In light of a court decision this week that allows Maricopa County's community colleges to offer in-state tuition rates to certain immigrants that have been granted relief from deportation, the state's public universities are following suit.
The Arizona Board of Regents yesterday voted to allow Deferred Action for Childhood Arrivals recipients to pay in-state tuition rates.
"The Arizona Board of Regents will interpret its policies in accordance with this ruling," the board says in a statement. "This will allow DACA students with an Employment Authorization Document who meet the statutory and policy requirements for residency to establish in-state residency for tuition purposes at our Arizona universities."
Former Attorney General Tom Horne had filed a lawsuit several years ago to prevent the Maricopa Community College system from offering in-state tuition rates for the so-called "dreamers," arguing the immigrants were not lawfully present in the country, thus ineligible under state law to get the lower tuition rate.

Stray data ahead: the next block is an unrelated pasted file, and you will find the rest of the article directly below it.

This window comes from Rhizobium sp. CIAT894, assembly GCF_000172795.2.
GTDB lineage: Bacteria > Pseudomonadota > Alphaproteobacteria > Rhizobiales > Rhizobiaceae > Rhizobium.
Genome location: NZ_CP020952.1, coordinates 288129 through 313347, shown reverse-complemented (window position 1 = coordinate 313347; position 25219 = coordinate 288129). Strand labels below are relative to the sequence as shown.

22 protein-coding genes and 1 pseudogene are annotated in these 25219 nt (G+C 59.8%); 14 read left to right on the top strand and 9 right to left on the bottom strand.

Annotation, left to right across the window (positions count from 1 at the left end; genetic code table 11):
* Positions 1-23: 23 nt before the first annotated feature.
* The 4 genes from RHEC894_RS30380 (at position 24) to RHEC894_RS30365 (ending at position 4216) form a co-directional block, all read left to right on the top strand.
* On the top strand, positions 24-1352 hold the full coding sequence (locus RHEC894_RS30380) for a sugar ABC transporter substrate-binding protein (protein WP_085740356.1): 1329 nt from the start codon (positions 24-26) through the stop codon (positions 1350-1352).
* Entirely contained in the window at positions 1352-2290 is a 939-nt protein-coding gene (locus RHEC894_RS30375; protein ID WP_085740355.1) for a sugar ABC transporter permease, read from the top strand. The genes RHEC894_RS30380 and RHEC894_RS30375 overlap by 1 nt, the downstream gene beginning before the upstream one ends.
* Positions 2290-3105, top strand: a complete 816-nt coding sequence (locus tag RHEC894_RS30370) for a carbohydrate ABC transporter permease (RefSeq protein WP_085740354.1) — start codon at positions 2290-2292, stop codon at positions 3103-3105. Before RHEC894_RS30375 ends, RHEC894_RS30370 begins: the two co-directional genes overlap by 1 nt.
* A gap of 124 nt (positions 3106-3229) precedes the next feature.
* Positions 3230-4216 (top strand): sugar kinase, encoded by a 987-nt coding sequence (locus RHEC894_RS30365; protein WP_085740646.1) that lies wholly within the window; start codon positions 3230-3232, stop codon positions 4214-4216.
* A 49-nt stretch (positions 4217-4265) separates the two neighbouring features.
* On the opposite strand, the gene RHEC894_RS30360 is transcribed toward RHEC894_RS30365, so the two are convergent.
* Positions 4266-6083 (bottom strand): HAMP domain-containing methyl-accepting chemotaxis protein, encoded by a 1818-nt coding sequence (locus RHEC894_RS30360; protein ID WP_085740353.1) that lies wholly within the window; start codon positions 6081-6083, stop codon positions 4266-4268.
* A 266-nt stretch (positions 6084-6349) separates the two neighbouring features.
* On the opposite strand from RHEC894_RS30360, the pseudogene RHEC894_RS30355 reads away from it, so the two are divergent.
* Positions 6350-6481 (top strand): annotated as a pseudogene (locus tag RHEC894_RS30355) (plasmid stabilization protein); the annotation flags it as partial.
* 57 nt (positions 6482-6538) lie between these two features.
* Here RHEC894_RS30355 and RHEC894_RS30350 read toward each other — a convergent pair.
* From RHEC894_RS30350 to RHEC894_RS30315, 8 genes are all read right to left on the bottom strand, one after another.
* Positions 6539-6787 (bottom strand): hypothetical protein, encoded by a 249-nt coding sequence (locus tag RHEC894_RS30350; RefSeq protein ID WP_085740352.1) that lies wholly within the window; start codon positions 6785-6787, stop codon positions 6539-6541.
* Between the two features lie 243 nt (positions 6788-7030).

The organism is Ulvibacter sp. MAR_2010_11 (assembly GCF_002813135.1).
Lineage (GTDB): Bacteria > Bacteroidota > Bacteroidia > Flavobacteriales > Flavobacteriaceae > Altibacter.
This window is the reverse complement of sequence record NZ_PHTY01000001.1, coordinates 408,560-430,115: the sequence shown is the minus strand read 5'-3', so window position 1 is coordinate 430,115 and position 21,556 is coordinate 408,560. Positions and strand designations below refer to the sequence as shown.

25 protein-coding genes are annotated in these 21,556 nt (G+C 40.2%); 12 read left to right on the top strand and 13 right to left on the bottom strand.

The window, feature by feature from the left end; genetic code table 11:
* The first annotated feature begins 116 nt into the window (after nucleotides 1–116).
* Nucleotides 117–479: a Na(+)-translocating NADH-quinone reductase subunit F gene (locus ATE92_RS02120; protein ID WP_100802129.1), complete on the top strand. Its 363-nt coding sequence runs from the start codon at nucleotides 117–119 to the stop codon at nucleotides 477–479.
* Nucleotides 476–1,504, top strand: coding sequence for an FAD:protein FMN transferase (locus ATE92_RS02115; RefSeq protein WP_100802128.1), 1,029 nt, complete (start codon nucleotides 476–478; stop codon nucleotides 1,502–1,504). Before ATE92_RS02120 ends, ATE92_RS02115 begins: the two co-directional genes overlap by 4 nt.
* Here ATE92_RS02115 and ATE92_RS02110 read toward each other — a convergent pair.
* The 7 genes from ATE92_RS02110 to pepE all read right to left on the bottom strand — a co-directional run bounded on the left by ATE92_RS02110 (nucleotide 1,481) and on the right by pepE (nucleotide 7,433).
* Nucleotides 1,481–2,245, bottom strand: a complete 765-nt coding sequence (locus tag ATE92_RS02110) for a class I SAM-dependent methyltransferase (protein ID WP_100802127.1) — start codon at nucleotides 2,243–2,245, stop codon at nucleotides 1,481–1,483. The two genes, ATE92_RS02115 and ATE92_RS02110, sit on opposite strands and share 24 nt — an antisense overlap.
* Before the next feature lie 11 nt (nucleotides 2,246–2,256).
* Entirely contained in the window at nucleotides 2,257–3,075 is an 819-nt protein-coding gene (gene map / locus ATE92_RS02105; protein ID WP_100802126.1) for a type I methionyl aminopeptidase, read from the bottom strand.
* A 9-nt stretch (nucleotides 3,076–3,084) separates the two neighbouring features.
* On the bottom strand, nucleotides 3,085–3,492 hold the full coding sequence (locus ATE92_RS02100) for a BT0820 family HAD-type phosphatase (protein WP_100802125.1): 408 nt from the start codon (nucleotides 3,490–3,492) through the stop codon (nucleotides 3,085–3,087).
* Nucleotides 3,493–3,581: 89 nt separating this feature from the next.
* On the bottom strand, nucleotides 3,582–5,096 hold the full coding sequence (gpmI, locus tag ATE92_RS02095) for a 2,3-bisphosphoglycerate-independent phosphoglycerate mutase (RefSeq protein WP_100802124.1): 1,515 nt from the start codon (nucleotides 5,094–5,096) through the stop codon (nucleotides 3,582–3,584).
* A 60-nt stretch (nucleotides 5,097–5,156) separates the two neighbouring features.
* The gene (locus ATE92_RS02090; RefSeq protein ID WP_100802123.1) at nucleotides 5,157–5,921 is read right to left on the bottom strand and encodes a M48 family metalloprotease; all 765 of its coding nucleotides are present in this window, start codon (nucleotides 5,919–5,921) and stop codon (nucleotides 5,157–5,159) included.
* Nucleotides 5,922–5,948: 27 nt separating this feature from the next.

Current AG Mark Brnovich continued to pursue the lawsuit, but a county judge sided with the "dreamers" earlier this week, saying that the federal government has indeed granted these people the lawful presence to get the tuition benefits.
The regents' change of heart is the direct result of that ruling.
Even earlier this week, before the court ruling, ABOR had been discussing a tuition rate between in-state and out-of-state rates for these "dreamers," if they graduated an Arizona high school and had gone to an Arizona high school for at least three years.
Now, the universities will see the DACA paperwork as suitable for obtaining in-state tuition, granted the student meets the rest of the residency requirements.
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